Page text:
Char siu bao (steamed buns filled with sweet barbecued pork) are a favorite in Chinatown, and you can see the pillowy white buns sitting on bamboo steamers in many dim sum outlets. But Garden Bakery specializes in a slightly different offering, which is baked instead of steamed. The result is a fluffy glazed bun, filled with a parcel of sweet, juicy pork. Locals sit at tables with buns, tea and shopping bags, taking a break from the day and chatting in Chinese.
We lied when we said that egg custard tarts were passé. They’re still delicious, and the hunt for the best one in Chinatown is always on, with the results in constant flux. Golden Gate Bakery on Grant Avenue might get all the tourists, but we’d urge you to check out AA Bakery & Cafe. Their egg custard tarts are the right size, melt in your mouth and have the perfect balance of sweetness and egginess in a delicate, crumbly pastry.
The museum of the Chinese Historical Society of America is a must-see for anyone wanting to fully understand the growth of the Golden State. With an excellent collection featuring personal testimonials, photographs, original documents and real bits of history (look out for a section of rail from the Central Pacific Railroad), the museum gives a compelling and absorbing account of the history of the Chinese in America—from early arrivals in the 1630s, to the 19th century migrations from the Pearl River Delta, the decades of discrimination faced by the community and present-day life. Don’t miss the miniature dioramas of Chinatown interiors, designed by Frank Wong, a San Francisco native and later a Hollywood set designer. The museum is housed in a striking, ornate brick building with Chinese-inspired motifs, once occupied by the YWCA.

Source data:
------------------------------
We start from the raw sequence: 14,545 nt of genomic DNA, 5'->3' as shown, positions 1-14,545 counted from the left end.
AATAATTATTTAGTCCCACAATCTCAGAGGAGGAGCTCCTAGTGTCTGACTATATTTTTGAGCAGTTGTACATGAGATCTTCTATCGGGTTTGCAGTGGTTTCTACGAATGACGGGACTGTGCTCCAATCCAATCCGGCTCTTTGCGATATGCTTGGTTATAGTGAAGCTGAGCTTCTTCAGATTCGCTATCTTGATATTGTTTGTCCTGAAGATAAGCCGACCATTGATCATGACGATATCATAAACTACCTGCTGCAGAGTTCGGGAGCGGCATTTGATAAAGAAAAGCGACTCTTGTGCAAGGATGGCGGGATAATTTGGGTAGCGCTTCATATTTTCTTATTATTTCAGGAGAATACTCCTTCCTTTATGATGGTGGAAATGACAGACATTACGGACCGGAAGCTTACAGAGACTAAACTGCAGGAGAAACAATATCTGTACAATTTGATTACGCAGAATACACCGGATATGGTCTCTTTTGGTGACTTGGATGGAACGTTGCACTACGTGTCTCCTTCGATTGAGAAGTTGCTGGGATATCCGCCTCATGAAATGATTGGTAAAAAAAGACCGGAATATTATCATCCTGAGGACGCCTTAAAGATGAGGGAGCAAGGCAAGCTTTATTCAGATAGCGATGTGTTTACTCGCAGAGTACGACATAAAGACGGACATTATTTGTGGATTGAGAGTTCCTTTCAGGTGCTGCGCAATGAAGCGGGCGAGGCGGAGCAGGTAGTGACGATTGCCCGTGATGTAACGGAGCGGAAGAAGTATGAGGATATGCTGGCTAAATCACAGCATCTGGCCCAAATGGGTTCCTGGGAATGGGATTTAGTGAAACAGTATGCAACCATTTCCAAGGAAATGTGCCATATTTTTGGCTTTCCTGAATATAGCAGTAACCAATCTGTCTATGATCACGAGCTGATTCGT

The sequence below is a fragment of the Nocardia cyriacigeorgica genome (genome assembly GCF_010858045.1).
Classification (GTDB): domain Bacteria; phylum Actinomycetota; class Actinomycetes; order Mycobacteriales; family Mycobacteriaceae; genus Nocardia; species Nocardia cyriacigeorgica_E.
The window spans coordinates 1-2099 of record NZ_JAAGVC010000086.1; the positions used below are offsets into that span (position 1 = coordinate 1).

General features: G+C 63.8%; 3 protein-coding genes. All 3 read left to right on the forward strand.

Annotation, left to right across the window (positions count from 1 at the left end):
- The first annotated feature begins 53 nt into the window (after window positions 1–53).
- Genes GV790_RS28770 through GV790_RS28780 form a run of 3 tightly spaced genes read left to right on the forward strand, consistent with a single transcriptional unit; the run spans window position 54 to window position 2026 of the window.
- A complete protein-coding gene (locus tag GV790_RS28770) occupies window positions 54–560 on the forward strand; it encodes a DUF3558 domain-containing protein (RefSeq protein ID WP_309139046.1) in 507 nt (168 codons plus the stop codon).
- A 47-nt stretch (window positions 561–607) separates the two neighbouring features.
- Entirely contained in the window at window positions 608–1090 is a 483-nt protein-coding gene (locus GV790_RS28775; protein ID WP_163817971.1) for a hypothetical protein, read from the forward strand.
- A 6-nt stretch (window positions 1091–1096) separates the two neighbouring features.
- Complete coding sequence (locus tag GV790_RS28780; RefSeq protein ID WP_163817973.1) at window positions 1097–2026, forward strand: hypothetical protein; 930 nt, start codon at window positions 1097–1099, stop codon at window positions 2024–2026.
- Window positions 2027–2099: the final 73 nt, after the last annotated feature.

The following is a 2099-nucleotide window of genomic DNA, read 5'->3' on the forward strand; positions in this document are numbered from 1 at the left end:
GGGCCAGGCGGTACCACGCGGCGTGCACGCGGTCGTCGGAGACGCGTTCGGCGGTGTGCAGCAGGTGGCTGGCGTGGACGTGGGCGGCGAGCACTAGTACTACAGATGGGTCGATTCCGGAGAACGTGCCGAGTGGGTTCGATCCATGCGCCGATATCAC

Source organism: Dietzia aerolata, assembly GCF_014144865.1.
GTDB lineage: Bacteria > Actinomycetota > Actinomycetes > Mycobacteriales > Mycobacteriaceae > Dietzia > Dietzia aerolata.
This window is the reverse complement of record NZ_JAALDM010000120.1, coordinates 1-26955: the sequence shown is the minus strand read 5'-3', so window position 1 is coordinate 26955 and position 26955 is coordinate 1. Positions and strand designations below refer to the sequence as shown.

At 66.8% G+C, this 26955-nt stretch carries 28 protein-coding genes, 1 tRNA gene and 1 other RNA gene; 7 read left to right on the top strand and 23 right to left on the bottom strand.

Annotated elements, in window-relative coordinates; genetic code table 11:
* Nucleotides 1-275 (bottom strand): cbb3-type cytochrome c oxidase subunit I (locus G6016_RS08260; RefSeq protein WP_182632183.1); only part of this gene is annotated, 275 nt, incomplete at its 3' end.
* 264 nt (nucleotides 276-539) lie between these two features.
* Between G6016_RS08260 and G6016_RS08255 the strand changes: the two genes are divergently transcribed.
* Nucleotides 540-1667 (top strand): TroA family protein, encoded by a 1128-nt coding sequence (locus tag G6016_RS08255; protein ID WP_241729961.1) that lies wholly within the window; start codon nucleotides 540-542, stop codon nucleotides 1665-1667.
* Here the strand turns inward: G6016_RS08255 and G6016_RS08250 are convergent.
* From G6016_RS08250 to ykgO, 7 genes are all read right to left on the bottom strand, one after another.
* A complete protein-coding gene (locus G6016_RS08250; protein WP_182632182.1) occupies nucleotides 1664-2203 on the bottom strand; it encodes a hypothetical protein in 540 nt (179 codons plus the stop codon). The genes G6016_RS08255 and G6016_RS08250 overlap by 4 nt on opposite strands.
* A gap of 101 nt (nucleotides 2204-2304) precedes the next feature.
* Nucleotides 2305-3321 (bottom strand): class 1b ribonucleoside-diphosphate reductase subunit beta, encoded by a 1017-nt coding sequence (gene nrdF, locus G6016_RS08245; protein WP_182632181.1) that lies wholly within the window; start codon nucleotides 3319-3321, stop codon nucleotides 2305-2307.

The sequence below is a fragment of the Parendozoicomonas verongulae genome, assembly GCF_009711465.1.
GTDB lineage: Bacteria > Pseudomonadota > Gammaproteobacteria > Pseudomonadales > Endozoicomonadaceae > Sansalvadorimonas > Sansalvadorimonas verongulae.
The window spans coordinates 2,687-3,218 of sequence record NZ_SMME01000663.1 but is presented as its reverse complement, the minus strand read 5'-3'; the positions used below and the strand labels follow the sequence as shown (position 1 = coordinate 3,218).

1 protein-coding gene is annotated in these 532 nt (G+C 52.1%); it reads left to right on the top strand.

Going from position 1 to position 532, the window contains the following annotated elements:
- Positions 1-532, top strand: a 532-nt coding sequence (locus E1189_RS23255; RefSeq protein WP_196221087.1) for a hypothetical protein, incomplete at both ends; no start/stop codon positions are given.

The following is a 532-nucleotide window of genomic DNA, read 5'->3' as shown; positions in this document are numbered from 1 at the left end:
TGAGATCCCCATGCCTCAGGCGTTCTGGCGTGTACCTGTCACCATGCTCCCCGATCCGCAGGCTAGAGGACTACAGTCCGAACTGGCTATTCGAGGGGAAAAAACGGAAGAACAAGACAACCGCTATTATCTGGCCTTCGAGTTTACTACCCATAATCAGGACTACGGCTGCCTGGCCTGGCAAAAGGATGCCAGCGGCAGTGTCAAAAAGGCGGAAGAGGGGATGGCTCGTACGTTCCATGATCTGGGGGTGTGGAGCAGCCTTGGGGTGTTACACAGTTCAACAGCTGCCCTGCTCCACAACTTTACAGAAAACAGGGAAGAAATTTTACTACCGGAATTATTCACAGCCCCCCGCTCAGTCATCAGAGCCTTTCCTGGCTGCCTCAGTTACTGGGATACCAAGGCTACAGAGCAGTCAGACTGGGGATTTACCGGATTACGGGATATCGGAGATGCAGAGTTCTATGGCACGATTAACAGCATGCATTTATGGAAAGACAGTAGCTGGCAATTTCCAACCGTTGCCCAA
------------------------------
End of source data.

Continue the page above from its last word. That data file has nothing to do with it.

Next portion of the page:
Located in the popular Ross Alley (of Golden Gate Fortune Cookie Factory fame), 41 Ross is a community arts space, hosting exhibitions and talks on the visual and performing arts. Past events include local artists speaking about the creative process, a shadow puppetry workshop for children and an exhibition of black and white photographs by Ben Kwan, a local journalist who catalogued life in San Francisco’s Chinatown in the 1980s.
Portsmouth Square started life as the Spanish plaza on the then shores of the bay, when the city was still Yerba Buena. It’s famously where Commodore John Montgomery claimed San Francisco for the United States in 1846, during the Mexican-American War, and where local newspaperman Sam Brannan is apocryphally said to have leapt off a ferry in 1848, declaring the existence of gold in the American River. Today, the plaza is a casual meeting ground where Chinatown’s residents come to play card games and Chinese chess, sitting around cardboard boxes. The Square also plays host to a range of events around the year, from annual music festivals to outdoor ping pong tournaments.
Claimed as the oldest Chinese temple in the US, this is a shrine to Tien Hau (or Tin How), the Empress of Heaven and Goddess of the Seas. It was established by early settlers who, revering the Goddess as the guardian deity of seafarers, believed that she had guided their passage across the Pacific. Located on the fourth floor of a building tucked into Waverley Place, the small temple has a reverent hush, is engulfed in the scent of incense and is hung with hundreds of glass lanterns in front of the shrine, each with a red prayer card hanging from it. From the balcony, you can see the top half of the TransAmerica pyramid right in front of you, and the Coit Tower to the north. Photography is not allowed inside the temple, and you should ask a member of staff before entering.
Festivals are a keystone of the Chinese calendar, and the Mid-Autumn Festival ranks high on the list. A celebration of the summer’s harvest and a thanksgiving to the moon—a symbol of fertility and bounty—the festival is characterized by bright paper lanterns and mooncakes. For weeks before the festival, local bakeries will start turning out these handheld pastries, filled with a smooth lotus seed paste or a dense red bean paste, and surrounded by a thin pastry "skin." Try a snowskin mooncake (made with a mochi-like glutinous rice flour) with lotus paste and a salted egg yolk in the center. The neighborhood shuts down along Grant Avenue between California and Broadway, giving way to parades, cultural performances, way more food than you probably need to eat, cooking demos and an annual Dog Talent & Costume Show. The whole thing culminates with the White Crane Dragon Parade, a bucket-list must-see for many.